Web application development is one of the most demanded fields in the industry of software development. When it comes down to it, not even the most experienced development team can adequately demonstrate their skills without suitable tools in place. So, how do you choose the right development environment?
To date, two well-known tools have proved to be the best: Angular and React. As for the former, a fourth version was recently released, characterized by a number of fundamental innovations that further simplify the process of writing code.
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Both Angular and React allow for the quick creation of high-performance, customized and multi-functional user interfaces for commercial software. In this article, we will discuss in more detail the differences between AngularJS 4 vs ReactJS.
Is comparing ReactJS with AngularJS 4 viable?
The Angular 4 framework, released after Angular 2, is an improved version of the latter, which is even more compact in size, more efficient, and includes better compilation mechanisms. In turn, React is not a full-fledged framework but rather a presentation level library with a JSX preprocessor compiler, probably one of the most extensive among the existing ones when it comes to the proposed functionality.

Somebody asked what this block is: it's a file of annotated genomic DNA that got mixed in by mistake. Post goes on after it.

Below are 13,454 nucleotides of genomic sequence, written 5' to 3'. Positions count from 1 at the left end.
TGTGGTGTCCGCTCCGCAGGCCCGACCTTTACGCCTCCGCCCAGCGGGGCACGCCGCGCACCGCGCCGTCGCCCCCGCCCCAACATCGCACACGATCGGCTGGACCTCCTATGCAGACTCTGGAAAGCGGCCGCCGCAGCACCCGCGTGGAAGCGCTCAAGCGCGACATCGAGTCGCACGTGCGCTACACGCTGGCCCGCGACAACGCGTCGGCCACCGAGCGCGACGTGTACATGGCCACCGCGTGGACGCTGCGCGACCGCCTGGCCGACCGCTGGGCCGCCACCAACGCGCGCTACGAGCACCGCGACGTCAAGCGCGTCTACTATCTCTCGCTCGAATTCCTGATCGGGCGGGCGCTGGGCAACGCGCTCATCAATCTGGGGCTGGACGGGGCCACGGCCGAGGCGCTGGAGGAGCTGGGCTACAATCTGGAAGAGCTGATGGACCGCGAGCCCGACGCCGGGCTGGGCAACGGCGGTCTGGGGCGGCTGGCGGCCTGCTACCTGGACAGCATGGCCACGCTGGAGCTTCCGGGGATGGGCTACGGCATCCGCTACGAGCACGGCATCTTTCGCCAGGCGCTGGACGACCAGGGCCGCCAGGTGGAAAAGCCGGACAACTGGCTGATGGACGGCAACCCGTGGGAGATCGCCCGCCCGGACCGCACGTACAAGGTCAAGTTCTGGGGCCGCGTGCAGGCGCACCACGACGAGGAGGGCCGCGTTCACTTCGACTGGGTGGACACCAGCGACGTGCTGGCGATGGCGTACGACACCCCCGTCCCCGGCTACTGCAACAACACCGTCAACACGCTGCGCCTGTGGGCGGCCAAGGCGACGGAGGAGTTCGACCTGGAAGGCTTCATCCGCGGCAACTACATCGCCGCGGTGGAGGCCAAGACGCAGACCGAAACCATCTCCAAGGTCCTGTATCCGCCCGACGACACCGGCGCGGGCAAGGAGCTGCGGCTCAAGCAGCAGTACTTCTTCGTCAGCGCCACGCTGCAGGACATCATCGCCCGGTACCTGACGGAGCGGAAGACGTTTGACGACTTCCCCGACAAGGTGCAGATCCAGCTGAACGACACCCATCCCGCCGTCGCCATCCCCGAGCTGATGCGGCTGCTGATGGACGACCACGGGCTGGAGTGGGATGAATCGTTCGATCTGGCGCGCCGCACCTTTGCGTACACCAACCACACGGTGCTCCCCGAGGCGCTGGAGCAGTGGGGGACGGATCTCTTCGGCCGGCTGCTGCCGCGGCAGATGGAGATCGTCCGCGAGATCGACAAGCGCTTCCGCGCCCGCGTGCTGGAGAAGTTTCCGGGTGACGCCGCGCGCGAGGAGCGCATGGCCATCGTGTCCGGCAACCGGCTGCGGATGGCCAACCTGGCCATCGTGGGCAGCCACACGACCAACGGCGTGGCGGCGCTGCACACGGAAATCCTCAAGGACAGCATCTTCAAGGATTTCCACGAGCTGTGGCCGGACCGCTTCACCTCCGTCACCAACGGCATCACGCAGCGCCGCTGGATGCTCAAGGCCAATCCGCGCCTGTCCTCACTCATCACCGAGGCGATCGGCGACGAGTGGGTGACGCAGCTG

Although they are different in structure (Angular 4 is a development environment and React is a simple library), both of these tools were specifically designed for the development of web solutions and can be used for this purpose by both a small IT company and a large-scale corporation. What option do you choose when comparing ReactJS vs AngularJS 4? Let’s uncover the options.
The pros and cons of Angular 4
As already noted, Angular 4 is a relatively new and significantly modified version of the software. Many developers "scold" Angular 2 for compilation problems, complexity of some code structures and problematic studying. Angular 4 has undergone a number of changes; some of the problems inherent in Angular 2 still "please" us in the new version, and some have been successfully eliminated. Let us find out more about the advantages and disadvantages of Angular 4.
- Compatibility with TypeScript 2.1 and 2.2. Compatibility with new versions of TypeScript provides increased security in type casting, as well as increased speed of the ngc-Compiler.